Thoughts of dying, self-harm (suicidal thoughts), or harming others (homicidal thoughts)
Early Recognition of Depression
Be aware of the signs and presentation of depression. Early recognition is essential, as there is always the potential for progression to a significant debilitating mood-related condition. When a new mother is vulnerable to postpartum depression, recognizing the early signs of depression is critical for early intervention.
Reach out for help or support for yourself or someone else in need when difficulties first become apparent. Learn as much as possible about depression, mood, and anxiety-related conditions from information sources, such as reading, attending educational programs, and support groups.
Unfortunately, many healthcare providers do not offer the broader holistic approach to the care and treatment of depression or anxiety-related conditions. Management of anxiety or depression is often done with a tranquilizer, an antidepressant, or reassurance. Beyond merely taking a prescribed pill or relying on a natural remedy selected by yourself, realize that social support, psychotherapy, and other complementary approaches can be an essential part of a successful healing and recovery program.
A thorough evaluation by a qualified medical or mental health practitioner, with experience in recognizing anxiety, panic, and mood difficulties, is an initial and essential step when professional help is needed. A comprehensive and holistic care and treatment program can then be established as needed.
Children with Depression
Signs and symptoms of difficulties in children are often different from adults. Unexpected changes may be a warning sign to seek help for the younger at-risk. Early recognition and support can be critical for reducing the risk of chronic emotional and mental impairments and related physical illnesses. Behavioral or emotional changes in children might include:
Temper tantrums, acting-out behaviors like being destructive, getting into fights, or arguments
Sleep difficulties and nightmares
Showing decreased interest in things they usually enjoyed
Being more sullen or apathetic or becoming more hyperactive
Not wanting to take part in playful or recreational activities with themselves or with others
Not eating well, gaining or losing weight
Loss of concentration, attention, and becoming more distractible
KEY CONTRIBUTORS TO ANXIETY, DEPRESSION, & OTHER MOOD CONDITIONS
Medical issues such as difficulties with nutritional deficiencies, hormone deficiencies, hypothyroidism, diabetes, heart disease, or obesity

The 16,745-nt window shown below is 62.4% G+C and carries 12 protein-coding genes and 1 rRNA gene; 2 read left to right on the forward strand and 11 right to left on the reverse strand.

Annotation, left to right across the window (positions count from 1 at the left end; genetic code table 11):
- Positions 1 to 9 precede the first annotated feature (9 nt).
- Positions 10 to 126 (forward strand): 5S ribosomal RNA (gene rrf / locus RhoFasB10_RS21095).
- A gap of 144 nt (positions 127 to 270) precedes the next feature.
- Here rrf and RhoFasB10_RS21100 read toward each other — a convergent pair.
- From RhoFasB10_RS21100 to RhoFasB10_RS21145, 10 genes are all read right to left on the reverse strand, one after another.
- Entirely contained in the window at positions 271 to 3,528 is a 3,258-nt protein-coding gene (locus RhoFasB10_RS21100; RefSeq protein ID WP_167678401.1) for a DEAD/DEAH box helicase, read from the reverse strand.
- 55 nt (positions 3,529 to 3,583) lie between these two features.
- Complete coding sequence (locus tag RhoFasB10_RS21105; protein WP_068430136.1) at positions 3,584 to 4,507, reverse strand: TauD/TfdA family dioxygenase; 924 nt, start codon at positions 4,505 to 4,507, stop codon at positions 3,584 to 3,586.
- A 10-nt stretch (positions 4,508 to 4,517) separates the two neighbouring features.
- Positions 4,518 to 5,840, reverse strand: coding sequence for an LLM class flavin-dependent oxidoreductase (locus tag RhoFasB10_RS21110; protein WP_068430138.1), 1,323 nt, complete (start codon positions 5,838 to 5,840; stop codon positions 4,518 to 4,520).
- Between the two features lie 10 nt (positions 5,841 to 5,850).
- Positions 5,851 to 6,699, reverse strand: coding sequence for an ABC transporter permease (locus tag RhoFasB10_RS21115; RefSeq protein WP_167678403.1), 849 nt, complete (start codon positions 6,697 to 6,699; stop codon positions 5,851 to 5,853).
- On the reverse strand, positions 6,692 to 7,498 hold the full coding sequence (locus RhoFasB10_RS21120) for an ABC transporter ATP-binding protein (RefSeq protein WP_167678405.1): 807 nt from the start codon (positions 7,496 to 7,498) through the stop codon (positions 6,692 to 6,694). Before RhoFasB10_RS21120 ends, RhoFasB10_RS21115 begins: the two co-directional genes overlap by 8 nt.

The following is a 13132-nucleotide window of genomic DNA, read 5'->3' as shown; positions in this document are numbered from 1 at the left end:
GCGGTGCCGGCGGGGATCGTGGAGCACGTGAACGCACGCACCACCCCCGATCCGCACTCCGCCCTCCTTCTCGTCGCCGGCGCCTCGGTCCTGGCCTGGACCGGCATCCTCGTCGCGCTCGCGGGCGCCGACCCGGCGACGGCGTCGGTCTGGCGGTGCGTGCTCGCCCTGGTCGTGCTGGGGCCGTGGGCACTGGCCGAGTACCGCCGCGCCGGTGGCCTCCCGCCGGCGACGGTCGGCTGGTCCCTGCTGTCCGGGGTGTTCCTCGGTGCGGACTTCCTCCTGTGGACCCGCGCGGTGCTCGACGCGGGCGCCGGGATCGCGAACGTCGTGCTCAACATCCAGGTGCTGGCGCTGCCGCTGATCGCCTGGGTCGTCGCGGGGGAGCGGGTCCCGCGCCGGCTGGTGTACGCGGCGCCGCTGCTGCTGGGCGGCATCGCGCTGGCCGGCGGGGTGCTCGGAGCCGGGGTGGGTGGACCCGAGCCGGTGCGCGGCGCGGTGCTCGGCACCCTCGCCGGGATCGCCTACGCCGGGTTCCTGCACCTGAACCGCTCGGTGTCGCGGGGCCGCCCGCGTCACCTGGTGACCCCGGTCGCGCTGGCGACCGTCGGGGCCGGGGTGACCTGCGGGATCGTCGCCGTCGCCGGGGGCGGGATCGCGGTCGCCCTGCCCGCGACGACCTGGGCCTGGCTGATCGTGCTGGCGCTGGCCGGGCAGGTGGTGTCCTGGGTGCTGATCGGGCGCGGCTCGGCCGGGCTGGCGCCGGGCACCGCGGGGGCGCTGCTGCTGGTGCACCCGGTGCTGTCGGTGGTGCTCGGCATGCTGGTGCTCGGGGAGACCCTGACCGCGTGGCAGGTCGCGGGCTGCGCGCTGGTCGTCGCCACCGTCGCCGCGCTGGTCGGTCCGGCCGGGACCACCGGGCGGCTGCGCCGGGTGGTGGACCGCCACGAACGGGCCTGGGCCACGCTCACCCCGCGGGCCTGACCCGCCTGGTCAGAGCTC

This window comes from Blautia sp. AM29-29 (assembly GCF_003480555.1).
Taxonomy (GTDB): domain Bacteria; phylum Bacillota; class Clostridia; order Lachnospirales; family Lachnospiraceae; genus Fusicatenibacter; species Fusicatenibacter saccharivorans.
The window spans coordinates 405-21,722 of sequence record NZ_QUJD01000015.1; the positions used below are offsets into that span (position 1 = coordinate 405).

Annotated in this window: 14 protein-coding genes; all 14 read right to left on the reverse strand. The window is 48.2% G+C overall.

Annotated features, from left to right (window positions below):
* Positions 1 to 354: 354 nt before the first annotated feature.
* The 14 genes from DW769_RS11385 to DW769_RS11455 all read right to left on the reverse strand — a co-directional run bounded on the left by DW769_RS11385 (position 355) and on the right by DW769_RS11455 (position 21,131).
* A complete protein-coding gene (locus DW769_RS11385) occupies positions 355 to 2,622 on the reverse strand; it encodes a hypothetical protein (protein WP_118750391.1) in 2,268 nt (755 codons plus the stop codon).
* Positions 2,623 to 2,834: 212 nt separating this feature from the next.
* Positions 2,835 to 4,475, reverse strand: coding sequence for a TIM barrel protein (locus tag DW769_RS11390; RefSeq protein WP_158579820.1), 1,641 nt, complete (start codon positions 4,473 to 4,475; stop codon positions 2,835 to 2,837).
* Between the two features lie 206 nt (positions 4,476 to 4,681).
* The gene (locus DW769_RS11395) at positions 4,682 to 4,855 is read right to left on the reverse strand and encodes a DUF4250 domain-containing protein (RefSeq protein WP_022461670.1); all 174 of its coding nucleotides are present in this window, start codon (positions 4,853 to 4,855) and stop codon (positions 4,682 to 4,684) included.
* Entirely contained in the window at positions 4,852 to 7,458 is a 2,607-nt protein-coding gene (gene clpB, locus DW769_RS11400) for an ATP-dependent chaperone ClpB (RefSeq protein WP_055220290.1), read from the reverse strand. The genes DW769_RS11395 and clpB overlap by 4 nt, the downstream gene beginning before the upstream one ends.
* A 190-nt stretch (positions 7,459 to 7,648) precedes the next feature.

Family (genetic history) of depression, bipolar illness, or other mood conditions
Adverse lifestyles such as inadequate nutrition, sedentary habits, chaotic, stressful living, or working in adverse conditions
Traumatic brain injury, chronic pain, impairment or loss of function after accidents, surgeries, injuries, or severe illness
Environmental exposure, disease, or sensitivity because of toxic metals, mold, or chemicals such as lead and mercury
Presence of disabilities or poor social and adaptive skills that make one vulnerable to discrimination, rejection, bullying, and trauma
Substance use problems with drugs of abuse such as opioids, alcohol, stimulants, sedatives, or hallucinogenic substances
Social factors such as dysfunctional families, friends, or marriages; adverse, toxic, or abusive relationships; divorces; failures in school or work; loss of social support, a significant other, a job or career, a home, or financial security; or a recent move
Personality issues or chronic adverse personality disorders such as narcissistic, antisocial, dependent, or paranoid personality disorder—which are damaging and disruptive to success and functioning in everyday life activities—lead to the inability to form significant supportive relations
Identifying and treating contributing factors is essential, along with getting help from a therapist, taking medication, or other beneficial treatments when needed. Consultation to uncover risk factors or predisposition to significant emotional or depressive illness is a place to start with qualified mental health or medical healthcare provider.
Traumatic experiences are often unrecognized as critical contributors to mood disturbances.